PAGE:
Outdoor cafe at the Palm Springs Art Museum. (Beverly Mann)

Gold Facial, Floatation Therapy, Sonic Healing

On my way back to Palm Desert, I visited the new 3,000-square-foot Spa La Lé at Hotel Paseo. The site blends the natural beauty of the desert oasis with mid-century design. A perk for guests is the daily yoga classes.

The spa’s signature treatment is the 110-minute, 24-karat gold facial which brightens, firms, and smooths the skin while eliminating toxins. Their manicures and pedicures feature 100-percent-vegan nail polish.

Also available are massages for two, where you and a significant other can lie side by side in a private suite. In addition, three adjacent “Oasis Guestrooms,” each with a freestanding tub, are available for an overnight.

Nearby is Mot’us Flotation and Wellness Center, which offers state-of-the-art floatation therapy. The sensory-controlled float pods, which contain 1200 lbs. of Epsom salts in 200 gallons of water, places the body in a state of weightlessness, almost like floating in the Dead Sea. The body’s joints and muscles are relieved of stress, resulting in restorative and relaxing benefits.

Besides my memorable spa stays, on day three I took an hour-plus drive through pure desert to the Integratron to experience a 60-minute sonic healing bath.

This resonant tabernacle, once used for sighting UFOs, sits on a powerful geomagnetic vortex in the middle of the Mojave Desert, just 20 miles north of Joshua Tree National Park. The building’s healing sound chamber and dome heighten one’s awareness and instill a sense of mind and body relaxation. Built 1954 entirely on donations—one benefactor being Howard Hughes—the Integratron is a revolutionary design of all-wood construction.

In the dome’s meditation room, glass bowls were chimed continuously for 25 minutes as I lay in stillness, allowing the sound to reverberate through my head. Many of us stayed for an extra 20 minutes to reap the benefits of releasing thoughts and clearing the mind.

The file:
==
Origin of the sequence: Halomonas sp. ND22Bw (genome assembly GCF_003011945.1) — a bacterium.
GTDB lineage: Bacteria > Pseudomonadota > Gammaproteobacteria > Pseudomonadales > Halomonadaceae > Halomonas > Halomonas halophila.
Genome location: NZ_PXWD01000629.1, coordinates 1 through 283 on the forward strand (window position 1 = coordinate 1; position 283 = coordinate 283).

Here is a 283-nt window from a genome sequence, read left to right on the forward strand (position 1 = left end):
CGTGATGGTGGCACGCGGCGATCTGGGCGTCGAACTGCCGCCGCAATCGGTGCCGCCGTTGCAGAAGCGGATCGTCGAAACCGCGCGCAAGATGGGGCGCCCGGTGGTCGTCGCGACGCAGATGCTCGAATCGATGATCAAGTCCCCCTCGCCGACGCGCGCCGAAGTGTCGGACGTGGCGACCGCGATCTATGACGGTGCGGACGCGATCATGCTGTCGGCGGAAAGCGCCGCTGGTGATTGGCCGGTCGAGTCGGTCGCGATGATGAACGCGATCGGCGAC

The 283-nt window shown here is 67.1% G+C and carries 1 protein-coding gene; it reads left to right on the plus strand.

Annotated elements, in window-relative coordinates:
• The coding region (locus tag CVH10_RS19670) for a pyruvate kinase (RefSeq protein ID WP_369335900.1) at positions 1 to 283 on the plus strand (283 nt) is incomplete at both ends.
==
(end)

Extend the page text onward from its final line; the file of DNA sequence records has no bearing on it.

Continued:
On the long drive back to Palm Springs, I realized that beyond this desolate, lifeless desert lies a world of colorful resorts, including remote enclaves, to help soothe and heal both the body and the mind.

For more information, visit www.visitgreaterpalmsprings.com, or call 1-800-967-3767.

A hiking trail behind the Palm Springs Art Museum. (Beverly Mann)
A float pod at Mot’us. (Courtesy of Mot’us)
Coed relaxation lounge at the Ritz-Carlton in Rancho Mirage. (Courtesy of Ritz-Carlton)
Treatment room with outdoor rock shower at the Ritz-Carlton in Rancho Mirage (Courtesy of Ritz-Carlton)
Sound baths are offered at the Integratron in the Mojave Desert. (Beverly Mann)
Interior of the Integratron. (Beverly Mann)
Avocado toast with poached egg at Omni Rancho Las Palmas. (Beverly Mann)
Hearty Shrimp and Beef Fajita, beans with fresh veggies, and guacamole at Las Casuelas Nuevas in Rancho Mirage. (Beverly Mann)

Beverly Mann has been a feature, arts, and travel writer in the San Francisco Bay Area for the past 30-plus years. She has received numerous accolades in various fields, including a Bay Area Travel Writers Award of Excellence in Newspaper Travel Writing.